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Uganda: Coverage of cancellation of Al-Bashir's venue to Uganda; Art
19 Aug 2009
Dear all,

Please find below information about recent developments related to the
International Criminal Court's investigation in Uganda.

This message includes news and opinions on the cancellation of ICC suspect
Al-Bashir's venue to a summit held in Uganda (I); coverage of the briefing of
Secretary-General's Special Envoy for the LRA-affected areas to the United
Nations Security Council (II); as well as other related news and opinion pieces
(III), including articles on the trial of former LRA commander Thomas Kwoyelo
and on the resignation of LRA's peace negotiator David Matsanga.

Please take note of the Coalition's policy on situations before the ICC (below),
which explicitly states that the CICC will not take a position on potential and
current situations before the Court or situations under analysis. The Coalition,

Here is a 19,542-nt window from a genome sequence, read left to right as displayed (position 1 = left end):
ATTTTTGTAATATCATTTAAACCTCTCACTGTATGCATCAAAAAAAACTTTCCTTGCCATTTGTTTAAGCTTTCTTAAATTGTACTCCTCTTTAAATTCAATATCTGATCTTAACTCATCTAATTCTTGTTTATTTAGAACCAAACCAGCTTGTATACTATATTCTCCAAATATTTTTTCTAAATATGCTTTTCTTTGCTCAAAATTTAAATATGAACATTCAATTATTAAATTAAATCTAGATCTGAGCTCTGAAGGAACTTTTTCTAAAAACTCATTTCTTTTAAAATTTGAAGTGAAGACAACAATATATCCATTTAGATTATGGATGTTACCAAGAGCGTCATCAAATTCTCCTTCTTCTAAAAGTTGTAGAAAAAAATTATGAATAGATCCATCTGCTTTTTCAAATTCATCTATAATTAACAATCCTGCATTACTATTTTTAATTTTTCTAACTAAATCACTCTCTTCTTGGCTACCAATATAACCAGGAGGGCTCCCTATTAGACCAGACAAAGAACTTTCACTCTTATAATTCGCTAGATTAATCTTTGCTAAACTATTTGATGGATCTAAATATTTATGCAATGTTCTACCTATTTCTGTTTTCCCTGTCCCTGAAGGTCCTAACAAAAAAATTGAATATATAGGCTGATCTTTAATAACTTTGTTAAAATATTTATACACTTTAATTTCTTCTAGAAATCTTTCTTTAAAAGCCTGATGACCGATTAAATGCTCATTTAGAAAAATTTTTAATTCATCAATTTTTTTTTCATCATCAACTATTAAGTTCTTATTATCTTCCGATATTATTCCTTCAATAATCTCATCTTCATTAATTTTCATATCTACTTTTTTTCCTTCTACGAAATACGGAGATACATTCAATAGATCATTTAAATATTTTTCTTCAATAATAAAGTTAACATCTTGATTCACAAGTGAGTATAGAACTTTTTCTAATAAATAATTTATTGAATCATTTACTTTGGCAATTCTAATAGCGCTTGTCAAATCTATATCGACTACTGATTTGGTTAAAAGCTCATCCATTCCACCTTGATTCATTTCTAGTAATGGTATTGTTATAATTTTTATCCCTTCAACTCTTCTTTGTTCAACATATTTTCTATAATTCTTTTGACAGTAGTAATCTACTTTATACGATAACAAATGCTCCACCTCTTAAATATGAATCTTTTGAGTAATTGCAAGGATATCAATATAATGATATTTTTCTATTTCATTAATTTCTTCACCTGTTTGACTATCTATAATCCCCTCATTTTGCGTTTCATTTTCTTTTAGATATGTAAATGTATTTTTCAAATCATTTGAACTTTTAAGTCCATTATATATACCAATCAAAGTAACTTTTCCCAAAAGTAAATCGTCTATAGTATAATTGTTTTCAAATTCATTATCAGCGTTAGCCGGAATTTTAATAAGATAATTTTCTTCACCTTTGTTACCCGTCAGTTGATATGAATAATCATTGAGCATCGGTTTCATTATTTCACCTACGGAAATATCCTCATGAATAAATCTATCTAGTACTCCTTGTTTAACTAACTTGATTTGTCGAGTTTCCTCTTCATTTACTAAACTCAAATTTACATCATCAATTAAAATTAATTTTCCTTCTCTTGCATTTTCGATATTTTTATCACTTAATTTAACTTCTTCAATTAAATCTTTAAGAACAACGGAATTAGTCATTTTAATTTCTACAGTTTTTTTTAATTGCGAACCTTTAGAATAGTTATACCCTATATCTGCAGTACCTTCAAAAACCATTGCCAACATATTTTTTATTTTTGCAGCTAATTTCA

however, will continue to provide the most up-to-date information about the ICC.

With regards,
CICC Secretariat


i. "Sudan's Bashir Absent From Uganda Summit," Sudan Tribune, 26 July 2009,

"The Global 2009 Smart Partnership Dialogue conference started in Uganda without
the presence of the Sudanese president Omer Hassan Al-Bashir despite being

....It turned out that Uganda has agreed with Sudan that Bashir would send
another official to attend in his place 'to avoid a diplomatic incident'
according to Ugandan East Africa and Regional Affairs Minister Isaac Musumba.

Musievini told reporters, according the Ugandan Observer newspaper at the summit
today that Bashir 'was not shut out, but there were some issues. Because, you
remember, some people said in the papers that we had invited General Bashir so
that he comes and we arrest him. That's not according to the culture of the
Great Lakes region in Africa here.'

'When I want to fight you, I insult you, I don't invite you, I tell you
beforehand. We don't believe in surprise attacks.'

He hinted at Kampala's communication to Khartoum about the need for Bashir to
stay away, 'If there are any other issues, I will tell you 'Please don't come
here because, I cannot guarantee your safety'.' ..."